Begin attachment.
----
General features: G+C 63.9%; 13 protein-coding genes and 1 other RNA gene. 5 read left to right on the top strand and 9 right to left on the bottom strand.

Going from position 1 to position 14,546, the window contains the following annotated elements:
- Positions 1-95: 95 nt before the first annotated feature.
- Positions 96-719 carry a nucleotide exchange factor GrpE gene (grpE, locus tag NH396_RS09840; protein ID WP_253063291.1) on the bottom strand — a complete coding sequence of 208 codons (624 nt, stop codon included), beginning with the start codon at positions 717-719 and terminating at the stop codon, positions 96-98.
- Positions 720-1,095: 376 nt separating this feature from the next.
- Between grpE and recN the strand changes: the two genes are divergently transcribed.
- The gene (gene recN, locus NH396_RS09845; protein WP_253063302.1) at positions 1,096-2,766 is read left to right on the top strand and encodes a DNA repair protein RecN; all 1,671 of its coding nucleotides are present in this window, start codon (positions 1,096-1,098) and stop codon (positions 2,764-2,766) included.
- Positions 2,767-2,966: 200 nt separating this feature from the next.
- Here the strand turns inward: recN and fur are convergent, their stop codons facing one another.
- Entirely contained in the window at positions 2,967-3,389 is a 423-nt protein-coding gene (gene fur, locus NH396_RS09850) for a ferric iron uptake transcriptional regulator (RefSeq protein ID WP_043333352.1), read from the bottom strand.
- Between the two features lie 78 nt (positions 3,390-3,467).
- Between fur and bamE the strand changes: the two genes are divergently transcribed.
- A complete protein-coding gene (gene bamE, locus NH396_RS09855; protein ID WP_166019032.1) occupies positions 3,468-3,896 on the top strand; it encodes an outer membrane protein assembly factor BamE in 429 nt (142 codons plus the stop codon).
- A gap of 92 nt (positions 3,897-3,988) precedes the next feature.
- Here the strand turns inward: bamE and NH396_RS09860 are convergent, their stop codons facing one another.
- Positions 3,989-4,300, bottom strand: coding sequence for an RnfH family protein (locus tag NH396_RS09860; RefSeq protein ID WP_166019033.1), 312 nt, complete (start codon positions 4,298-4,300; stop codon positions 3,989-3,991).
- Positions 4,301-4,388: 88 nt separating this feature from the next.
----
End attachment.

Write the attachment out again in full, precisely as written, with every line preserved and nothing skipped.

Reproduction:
General features: G+C 63.9%; 13 protein-coding genes and 1 other RNA gene. 5 read left to right on the top strand and 9 right to left on the bottom strand.

Going from position 1 to position 14,546, the window contains the following annotated elements:
- Positions 1-95: 95 nt before the first annotated feature.
- Positions 96-719 carry a nucleotide exchange factor GrpE gene (grpE, locus tag NH396_RS09840; protein ID WP_253063291.1) on the bottom strand — a complete coding sequence of 208 codons (624 nt, stop codon included), beginning with the start codon at positions 717-719 and terminating at the stop codon, positions 96-98.
- Positions 720-1,095: 376 nt separating this feature from the next.
- Between grpE and recN the strand changes: the two genes are divergently transcribed.
- The gene (gene recN, locus NH396_RS09845; protein WP_253063302.1) at positions 1,096-2,766 is read left to right on the top strand and encodes a DNA repair protein RecN; all 1,671 of its coding nucleotides are present in this window, start codon (positions 1,096-1,098) and stop codon (positions 2,764-2,766) included.
- Positions 2,767-2,966: 200 nt separating this feature from the next.
- Here the strand turns inward: recN and fur are convergent, their stop codons facing one another.
- Entirely contained in the window at positions 2,967-3,389 is a 423-nt protein-coding gene (gene fur, locus NH396_RS09850) for a ferric iron uptake transcriptional regulator (RefSeq protein ID WP_043333352.1), read from the bottom strand.
- Between the two features lie 78 nt (positions 3,390-3,467).
- Between fur and bamE the strand changes: the two genes are divergently transcribed.
- A complete protein-coding gene (gene bamE, locus NH396_RS09855; protein ID WP_166019032.1) occupies positions 3,468-3,896 on the top strand; it encodes an outer membrane protein assembly factor BamE in 429 nt (142 codons plus the stop codon).
- A gap of 92 nt (positions 3,897-3,988) precedes the next feature.
- Here the strand turns inward: bamE and NH396_RS09860 are convergent, their stop codons facing one another.
- Positions 3,989-4,300, bottom strand: coding sequence for an RnfH family protein (locus tag NH396_RS09860; RefSeq protein ID WP_166019033.1), 312 nt, complete (start codon positions 4,298-4,300; stop codon positions 3,989-3,991).
- Positions 4,301-4,388: 88 nt separating this feature from the next.